FIRE is the second most important, critical, and essential element of surviving in the wild, because it's used for so many aspects of survival:
Warmth can be the difference between life and death. If it's super cold at night, or if you're wet and need to get dry, then there's potential for frostbite! A good fire can replace proper clothing and gear if you find yourself unprepared because you weren't expecting a true survival situation.
Fire repels bugs, critters, and creatures, because they sense it as a danger.
Hydration is vital, especially if you're sick or injured or are enduring high-intensity activities. Boiling water over fire provides a safe, effective means of purification. Water is another factor that can easily be the difference between life and death; if you drink contaminated water and end up sick or with diarrhea, you will actually be dehydrating yourself and will no longer be able to function or could even die.
If escape or exit is not possible (maybe due to injury), you can still gather materials to light a bonfire at an opportunistic moment for rescue, such as when a plane flies over or a boat comes. Fire can also be used for smoke signals.
As I've said before, it's wise to carry certain survival items with you wherever you go in your pockets or a fanny pack or small backpack. These essentials are a knife, cordage, and fire starter. Clearly, fire starter is a foundational piece, because fire covers so many basic needs.
Fire competency is a worthwhile skill. It's not just about prepping for a situation that hopefully will never happen! These bush crafting skills are tools that can benefit day-to-day life.
In the Garden of Eden, these types of skills are much more relevant for us, even though we're not in a survival situation. Year-round, we cook on outdoor, earthen, wood-burning rocket stoves. We fed 40,000 free meals last year, all cooked over fire! We are connected with fire on a regular basis.
In the wintertime, our water is heated by, our home is heated by, and our food is cooked on a wood burning stove, and that's a different type of fire to manage! Without the right fuel, it's not burning properly, so the food doesn't cook properly--it burns or takes too long to cook. We get many, many opportunities to practice with fire given the lifestyle we choose.
In modern America, we've got entire generations growing up scared of fire! They're never around it, and it's considered this very dangerous thing. Having a competent relationship with fire is way more important than 98% of what we learn in school. It can easily be built into our daily life without requiring money or special tools, and we develop a more empowered relationship with it.
I'm holding a lighter, and there's no fire. I flick it, and instantaneously there's fire! The flame is not very big, and there's no way you can light your fireplace logs solely with this lighter--I have enough experience with fire to know this! My experience tells me how hot and powerful and strong any flame is, and exactly what it can and can't burn.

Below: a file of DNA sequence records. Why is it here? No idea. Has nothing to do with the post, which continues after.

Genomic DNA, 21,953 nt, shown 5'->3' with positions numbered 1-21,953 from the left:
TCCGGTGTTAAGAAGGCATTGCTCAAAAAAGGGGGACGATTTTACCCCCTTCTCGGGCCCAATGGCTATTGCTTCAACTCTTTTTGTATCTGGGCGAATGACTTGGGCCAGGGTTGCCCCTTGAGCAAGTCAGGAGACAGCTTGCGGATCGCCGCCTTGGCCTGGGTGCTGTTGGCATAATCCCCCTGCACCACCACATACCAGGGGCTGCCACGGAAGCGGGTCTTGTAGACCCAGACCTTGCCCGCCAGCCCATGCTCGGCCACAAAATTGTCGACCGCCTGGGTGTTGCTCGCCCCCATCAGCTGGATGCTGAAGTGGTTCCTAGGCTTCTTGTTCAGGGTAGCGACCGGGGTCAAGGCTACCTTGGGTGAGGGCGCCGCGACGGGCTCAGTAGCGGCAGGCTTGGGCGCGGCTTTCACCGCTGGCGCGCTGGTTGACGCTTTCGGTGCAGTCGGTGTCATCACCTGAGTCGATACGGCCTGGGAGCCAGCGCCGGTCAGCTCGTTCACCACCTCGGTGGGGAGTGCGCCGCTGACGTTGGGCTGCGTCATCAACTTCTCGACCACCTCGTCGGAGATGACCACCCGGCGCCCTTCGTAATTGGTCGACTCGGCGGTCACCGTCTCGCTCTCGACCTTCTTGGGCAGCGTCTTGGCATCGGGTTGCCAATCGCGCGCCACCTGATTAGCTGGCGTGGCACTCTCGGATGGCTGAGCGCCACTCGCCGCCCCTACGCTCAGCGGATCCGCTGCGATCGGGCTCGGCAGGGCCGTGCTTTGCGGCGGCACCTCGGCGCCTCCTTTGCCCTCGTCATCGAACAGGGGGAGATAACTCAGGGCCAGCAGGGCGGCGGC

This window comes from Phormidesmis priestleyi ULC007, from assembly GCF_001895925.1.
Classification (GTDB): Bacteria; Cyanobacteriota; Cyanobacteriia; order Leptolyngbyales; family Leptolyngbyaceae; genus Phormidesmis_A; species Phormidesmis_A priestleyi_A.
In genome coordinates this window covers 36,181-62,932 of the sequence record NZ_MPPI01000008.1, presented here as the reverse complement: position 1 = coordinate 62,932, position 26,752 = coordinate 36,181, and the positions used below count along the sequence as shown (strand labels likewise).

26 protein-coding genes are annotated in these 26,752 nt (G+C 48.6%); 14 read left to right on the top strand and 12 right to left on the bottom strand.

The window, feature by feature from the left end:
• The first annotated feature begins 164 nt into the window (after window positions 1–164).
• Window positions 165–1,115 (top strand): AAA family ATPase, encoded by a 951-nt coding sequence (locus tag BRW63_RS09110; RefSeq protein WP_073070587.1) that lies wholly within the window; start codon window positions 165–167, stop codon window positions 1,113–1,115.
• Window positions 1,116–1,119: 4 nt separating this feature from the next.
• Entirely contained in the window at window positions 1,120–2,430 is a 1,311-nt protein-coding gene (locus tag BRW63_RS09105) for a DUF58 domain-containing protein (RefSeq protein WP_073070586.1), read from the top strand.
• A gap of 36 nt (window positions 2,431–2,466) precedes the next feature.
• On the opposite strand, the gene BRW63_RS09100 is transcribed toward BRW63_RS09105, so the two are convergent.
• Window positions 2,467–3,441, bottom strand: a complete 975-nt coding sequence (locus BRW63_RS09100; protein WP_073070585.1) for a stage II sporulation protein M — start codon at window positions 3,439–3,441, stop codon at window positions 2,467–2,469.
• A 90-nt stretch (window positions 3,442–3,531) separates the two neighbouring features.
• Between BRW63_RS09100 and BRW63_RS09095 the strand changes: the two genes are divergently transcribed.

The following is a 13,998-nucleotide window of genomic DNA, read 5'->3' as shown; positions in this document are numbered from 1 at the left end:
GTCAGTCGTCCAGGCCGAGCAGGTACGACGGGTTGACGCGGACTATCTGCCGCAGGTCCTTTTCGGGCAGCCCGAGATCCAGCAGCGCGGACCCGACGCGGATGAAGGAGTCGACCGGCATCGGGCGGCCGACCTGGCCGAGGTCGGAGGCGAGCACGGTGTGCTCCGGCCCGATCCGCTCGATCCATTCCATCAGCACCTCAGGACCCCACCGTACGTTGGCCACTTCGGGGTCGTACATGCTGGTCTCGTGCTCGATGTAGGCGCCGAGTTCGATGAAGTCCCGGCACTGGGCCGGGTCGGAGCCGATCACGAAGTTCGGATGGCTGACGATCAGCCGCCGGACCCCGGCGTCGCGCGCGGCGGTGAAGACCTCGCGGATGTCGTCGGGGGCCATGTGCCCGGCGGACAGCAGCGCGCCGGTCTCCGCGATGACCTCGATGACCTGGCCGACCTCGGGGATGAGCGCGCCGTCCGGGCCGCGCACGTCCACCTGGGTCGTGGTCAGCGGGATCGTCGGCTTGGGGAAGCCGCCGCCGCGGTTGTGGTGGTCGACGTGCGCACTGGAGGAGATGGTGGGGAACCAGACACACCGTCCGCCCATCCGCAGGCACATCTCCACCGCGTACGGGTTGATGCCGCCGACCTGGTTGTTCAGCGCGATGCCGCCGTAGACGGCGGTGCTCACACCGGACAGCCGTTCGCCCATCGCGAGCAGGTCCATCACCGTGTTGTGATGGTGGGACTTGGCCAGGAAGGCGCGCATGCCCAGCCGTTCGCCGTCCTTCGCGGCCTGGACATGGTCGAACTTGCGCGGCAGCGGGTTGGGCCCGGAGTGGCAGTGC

Fires can only get as big as the fuel allows. Fires have a max capacity or full efficiency where you get the most amount of flame for the least amount of fuel and fuel loss (smoke). Any fire that has smoke is not an optimal fire! it's not burning efficiently.
Clearly, if smoke is your goal for communication or some such, obviously you don't want to burn it at that peak heat. That requires a different approach to building and maintaining a fire. So we can make a long burning, smoldering, smoky fire, or we can make an intensely hot, intensely bright fire that quickly burns fuel. It depends on the situation you need from fire.
This lighter is the extent of most people's current relationship with fire, and it's a classic example of human culture: a little, disposable, cheap device. However, it's still potentially one of the best things you could have on hand if you're ever in a survival situation! It's convenient and easy to carry wherever you go. Having a lighter is one of the most useful and beneficial things you could possibly have!
This lighter is full of liquid gas. The fire is created by the spark from the flint--a circular metal file with little grooves on it. When you flick it with your thumb, friction creates a spark. If either component--gas or spark--is missing, you will not get flame.
The gas feeds the flame. Once it is lit, it will continue to burn as long as there is fuel. If the fire stops, you need another spark to ignite the gas again.
The bigger it gets, the more calories it requires to function. If you have a fire that's been burning on a steady fuel, as soon as that fuel is gone the fire goes out. Doesn't matter how big or hot it is; if there's no fuel, it goes out. Period.
To start a fire without gas requires we start with a small fire and work our way up to a bigger blaze, we have to feed and grow and nurture the fire. In a real survival situation, a lighter might be the extent of what you have. You need to be aware you'll never light a log from a lighter; it takes a process of starting small and building into bigger and bigger fires.